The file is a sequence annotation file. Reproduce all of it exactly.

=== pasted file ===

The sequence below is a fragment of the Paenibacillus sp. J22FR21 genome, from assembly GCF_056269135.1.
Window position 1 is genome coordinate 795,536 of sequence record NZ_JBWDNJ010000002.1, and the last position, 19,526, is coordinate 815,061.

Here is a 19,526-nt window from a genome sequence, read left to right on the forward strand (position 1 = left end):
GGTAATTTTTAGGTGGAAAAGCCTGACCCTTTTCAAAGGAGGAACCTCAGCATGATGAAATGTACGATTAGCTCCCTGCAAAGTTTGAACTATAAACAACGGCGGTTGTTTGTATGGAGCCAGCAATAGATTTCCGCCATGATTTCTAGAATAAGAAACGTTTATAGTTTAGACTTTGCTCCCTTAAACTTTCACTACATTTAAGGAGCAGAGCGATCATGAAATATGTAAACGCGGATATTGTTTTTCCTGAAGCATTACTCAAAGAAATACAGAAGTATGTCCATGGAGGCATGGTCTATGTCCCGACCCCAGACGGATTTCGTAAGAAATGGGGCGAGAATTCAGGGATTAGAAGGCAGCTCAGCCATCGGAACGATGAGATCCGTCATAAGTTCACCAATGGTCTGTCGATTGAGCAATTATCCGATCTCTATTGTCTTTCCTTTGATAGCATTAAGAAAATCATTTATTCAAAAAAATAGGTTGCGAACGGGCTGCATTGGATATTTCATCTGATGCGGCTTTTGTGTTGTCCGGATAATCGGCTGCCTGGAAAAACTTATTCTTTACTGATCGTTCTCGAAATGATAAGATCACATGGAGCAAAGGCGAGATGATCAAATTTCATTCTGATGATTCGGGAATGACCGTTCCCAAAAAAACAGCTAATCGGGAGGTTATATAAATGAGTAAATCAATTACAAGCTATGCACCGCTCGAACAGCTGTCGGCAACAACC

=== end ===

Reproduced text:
The sequence below is a fragment of the Paenibacillus sp. J22FR21 genome, from assembly GCF_056269135.1.
Window position 1 is genome coordinate 795,536 of sequence record NZ_JBWDNJ010000002.1, and the last position, 19,526, is coordinate 815,061.

Here is a 19,526-nt window from a genome sequence, read left to right on the forward strand (position 1 = left end):
GGTAATTTTTAGGTGGAAAAGCCTGACCCTTTTCAAAGGAGGAACCTCAGCATGATGAAATGTACGATTAGCTCCCTGCAAAGTTTGAACTATAAACAACGGCGGTTGTTTGTATGGAGCCAGCAATAGATTTCCGCCATGATTTCTAGAATAAGAAACGTTTATAGTTTAGACTTTGCTCCCTTAAACTTTCACTACATTTAAGGAGCAGAGCGATCATGAAATATGTAAACGCGGATATTGTTTTTCCTGAAGCATTACTCAAAGAAATACAGAAGTATGTCCATGGAGGCATGGTCTATGTCCCGACCCCAGACGGATTTCGTAAGAAATGGGGCGAGAATTCAGGGATTAGAAGGCAGCTCAGCCATCGGAACGATGAGATCCGTCATAAGTTCACCAATGGTCTGTCGATTGAGCAATTATCCGATCTCTATTGTCTTTCCTTTGATAGCATTAAGAAAATCATTTATTCAAAAAAATAGGTTGCGAACGGGCTGCATTGGATATTTCATCTGATGCGGCTTTTGTGTTGTCCGGATAATCGGCTGCCTGGAAAAACTTATTCTTTACTGATCGTTCTCGAAATGATAAGATCACATGGAGCAAAGGCGAGATGATCAAATTTCATTCTGATGATTCGGGAATGACCGTTCCCAAAAAAACAGCTAATCGGGAGGTTATATAAATGAGTAAATCAATTACAAGCTATGCACCGCTCGAACAGCTGTCGGCAACAACC